The resources available for testing and verifying software are always limited, and through sheer numbers an application's user community will uncover many flaws not caught during development. The Cooperative Bug Isolation Project (CBI) marshals large user communities into a massive distributed debugging army to help programmers find and fix problems that appear after deployment. Dynamic instrumentation based on sparse random sampling provides our raw data; statistical machine learning techniques mine this data for critical bug predictors; static program analysis places bug predictors back in context of the program under study. We discuss CBI's dynamic, statistical, and static views of post-deployment debugging and show how these three different approaches join together to help improve software quality in an imperfect world.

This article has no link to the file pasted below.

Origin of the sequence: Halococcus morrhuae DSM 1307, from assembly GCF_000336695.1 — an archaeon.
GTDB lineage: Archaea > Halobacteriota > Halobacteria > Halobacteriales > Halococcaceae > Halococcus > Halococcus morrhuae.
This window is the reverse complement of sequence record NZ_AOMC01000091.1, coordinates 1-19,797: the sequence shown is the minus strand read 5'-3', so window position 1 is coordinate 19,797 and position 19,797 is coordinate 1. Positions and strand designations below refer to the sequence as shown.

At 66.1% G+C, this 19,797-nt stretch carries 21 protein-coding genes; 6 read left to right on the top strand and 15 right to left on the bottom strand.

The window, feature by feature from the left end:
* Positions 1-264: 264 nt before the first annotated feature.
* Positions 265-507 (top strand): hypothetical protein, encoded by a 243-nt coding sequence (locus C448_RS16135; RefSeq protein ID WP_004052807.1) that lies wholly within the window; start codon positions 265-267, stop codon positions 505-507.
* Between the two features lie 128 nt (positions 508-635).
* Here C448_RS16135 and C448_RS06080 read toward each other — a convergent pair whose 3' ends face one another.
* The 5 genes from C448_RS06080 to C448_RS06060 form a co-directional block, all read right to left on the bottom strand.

Ben Liblit is an Assistant Professor at the University of Wisconsin-Madison. He recently won the ACM Doctoral Dissertation Award for his work on Cooperative Bug Isolation.